Objectives: To evaluate the periprocedural characteristics and outcomes of patients supported with Impella 2.5 prior to percutaneous coronary intervention (pre-PCI) versus those who received it after PCI (post-PCI) in the setting of cardiogenic shock (CS) complicating an acute myocardial infarction (AMI). Background: Early mechanical circulatory support may improve outcome in the setting of CS complicating an AMI. However, the optimal timing to initiate hemodynamic support has not been well characterized. Methods: Data from 154 consecutive patients who underwent PCI and Impella 2.5 support from 38 US hospitals participating in the USpella Registry were included in our study. The primary end-point was survival to discharge. Secondary end-points included assessment of patients' hemodynamics and in-hospital complications. A multivariate regression model was used to identify independent predictors for mortality. Results: Both groups were comparable except for diabetes (P=0.02), peripheral vascular disease (P=0.008), chronic obstructive pulmonary disease (P=0.05), and prior stroke (P=0.04), all of which were more prevalent in the pre-PCI group. Patients in the pre-PCI group had more lesions (P=0.006) and vessels (P=0.01) treated. These patients had also significantly better survival to discharge compared to patients in the post-PCI group (65.1% vs.40.7%, P=0.003). Survival remained favorable for the pre-PCI group after adjusting for potential confounding variables. Initiation of support prior to PCI with Impella 2.5 was an independent predictor of in-hospital survival (Odds ratio 0.37, 95% confidence interval: 0.17-0.79, P=0.01) in multivariate analysis. The incidence of inhospital complications included in the secondary end-point was similar between the 2 groups. Conclusions: The results of our study suggest that early initiation of hemodynamic support prior to PCI with Impella 2.5 is associated with more complete revascularization and improved survival in the setting of refractory CS complicating an AMI. (J Interven Cardiol 2014;27:1-11).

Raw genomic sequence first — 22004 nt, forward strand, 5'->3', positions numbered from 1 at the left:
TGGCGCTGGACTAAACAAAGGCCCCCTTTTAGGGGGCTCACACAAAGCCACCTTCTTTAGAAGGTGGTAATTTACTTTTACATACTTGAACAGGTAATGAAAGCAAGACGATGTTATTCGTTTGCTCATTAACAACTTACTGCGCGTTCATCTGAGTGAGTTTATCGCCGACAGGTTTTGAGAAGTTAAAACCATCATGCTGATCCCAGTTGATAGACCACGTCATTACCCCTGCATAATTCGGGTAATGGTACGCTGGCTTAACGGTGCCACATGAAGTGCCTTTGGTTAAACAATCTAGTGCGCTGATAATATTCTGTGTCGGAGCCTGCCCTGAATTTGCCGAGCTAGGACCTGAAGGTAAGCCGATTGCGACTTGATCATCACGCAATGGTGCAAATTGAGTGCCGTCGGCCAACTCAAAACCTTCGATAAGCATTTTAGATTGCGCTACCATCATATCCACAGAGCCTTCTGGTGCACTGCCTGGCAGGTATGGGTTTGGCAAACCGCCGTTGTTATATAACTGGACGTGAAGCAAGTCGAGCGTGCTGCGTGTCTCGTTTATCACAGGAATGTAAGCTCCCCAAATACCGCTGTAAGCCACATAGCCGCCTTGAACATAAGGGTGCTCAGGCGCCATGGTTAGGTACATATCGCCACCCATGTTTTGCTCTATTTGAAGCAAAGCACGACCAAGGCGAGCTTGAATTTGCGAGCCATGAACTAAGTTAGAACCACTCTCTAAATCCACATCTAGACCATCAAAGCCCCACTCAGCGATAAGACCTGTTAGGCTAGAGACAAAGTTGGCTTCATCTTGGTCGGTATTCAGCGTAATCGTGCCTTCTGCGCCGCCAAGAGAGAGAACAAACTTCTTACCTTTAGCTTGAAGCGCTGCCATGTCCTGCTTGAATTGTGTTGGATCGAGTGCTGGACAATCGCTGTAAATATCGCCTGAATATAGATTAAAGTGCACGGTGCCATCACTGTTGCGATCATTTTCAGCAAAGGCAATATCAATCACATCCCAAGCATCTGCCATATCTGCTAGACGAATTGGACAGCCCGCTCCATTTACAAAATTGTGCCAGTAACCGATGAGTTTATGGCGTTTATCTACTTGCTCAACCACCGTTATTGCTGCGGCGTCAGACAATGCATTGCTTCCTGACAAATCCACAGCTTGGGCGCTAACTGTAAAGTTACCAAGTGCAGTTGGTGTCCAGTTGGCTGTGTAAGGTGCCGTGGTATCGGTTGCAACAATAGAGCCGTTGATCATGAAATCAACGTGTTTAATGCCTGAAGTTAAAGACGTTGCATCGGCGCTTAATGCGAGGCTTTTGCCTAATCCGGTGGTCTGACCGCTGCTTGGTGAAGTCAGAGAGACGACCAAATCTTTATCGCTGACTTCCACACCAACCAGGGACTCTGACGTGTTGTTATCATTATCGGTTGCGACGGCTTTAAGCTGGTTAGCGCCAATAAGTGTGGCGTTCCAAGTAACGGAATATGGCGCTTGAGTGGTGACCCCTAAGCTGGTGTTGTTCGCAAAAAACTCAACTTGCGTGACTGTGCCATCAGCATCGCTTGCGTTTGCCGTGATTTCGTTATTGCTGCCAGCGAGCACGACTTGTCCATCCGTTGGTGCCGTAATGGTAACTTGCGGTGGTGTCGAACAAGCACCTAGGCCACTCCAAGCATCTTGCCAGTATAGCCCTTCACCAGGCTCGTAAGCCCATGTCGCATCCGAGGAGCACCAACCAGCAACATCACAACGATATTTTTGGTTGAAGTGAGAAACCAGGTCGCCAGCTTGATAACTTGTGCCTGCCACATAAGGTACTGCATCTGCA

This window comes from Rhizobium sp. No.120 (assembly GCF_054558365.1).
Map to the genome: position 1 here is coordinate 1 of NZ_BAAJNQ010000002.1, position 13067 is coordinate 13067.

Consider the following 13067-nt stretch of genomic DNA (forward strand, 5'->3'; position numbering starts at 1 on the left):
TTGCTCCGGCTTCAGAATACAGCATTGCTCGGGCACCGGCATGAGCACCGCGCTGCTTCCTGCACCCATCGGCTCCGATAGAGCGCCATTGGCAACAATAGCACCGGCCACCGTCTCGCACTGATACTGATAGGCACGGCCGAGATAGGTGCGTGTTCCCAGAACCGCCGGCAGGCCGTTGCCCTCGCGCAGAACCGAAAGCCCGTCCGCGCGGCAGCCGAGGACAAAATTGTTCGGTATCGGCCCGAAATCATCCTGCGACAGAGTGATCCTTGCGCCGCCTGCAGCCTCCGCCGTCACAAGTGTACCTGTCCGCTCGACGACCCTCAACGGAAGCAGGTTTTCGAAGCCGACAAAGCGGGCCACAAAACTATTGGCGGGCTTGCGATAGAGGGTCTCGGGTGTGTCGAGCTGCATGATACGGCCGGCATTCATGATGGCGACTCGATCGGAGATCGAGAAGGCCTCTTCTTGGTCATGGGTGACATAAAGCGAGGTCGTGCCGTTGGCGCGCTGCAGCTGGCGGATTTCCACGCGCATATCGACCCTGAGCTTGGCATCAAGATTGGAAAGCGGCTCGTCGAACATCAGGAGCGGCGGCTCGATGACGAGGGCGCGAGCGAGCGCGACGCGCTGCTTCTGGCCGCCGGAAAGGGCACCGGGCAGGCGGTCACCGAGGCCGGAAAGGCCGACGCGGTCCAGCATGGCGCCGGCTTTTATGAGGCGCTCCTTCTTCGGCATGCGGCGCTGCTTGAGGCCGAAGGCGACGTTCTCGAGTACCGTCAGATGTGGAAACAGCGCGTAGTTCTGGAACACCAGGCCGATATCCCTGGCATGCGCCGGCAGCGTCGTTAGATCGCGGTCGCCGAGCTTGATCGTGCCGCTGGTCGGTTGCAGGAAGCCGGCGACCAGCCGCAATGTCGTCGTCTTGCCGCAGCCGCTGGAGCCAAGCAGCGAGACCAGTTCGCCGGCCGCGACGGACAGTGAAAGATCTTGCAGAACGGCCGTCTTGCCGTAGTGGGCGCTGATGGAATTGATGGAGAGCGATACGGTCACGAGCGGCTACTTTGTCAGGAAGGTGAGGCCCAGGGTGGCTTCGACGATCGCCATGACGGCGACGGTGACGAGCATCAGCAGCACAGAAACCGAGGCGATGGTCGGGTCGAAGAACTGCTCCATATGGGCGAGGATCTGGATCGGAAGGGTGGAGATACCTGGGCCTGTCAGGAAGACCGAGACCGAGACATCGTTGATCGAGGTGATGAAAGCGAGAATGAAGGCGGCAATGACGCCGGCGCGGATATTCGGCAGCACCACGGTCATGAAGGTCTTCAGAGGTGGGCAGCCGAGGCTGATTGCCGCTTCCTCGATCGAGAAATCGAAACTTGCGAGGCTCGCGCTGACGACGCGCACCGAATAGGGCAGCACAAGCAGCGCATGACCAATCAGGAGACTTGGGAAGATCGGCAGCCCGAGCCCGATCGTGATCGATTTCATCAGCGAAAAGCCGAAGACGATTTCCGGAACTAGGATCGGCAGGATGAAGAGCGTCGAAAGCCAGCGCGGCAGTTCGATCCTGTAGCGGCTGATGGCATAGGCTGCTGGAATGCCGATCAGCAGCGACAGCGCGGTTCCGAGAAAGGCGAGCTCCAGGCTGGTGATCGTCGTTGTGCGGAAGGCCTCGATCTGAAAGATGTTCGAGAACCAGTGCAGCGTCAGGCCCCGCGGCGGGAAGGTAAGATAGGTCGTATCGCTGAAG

ASJC Scopus subject areas
- Radiology Nuclear Medicine and imaging
- Cardiology and Cardiovascular Medicine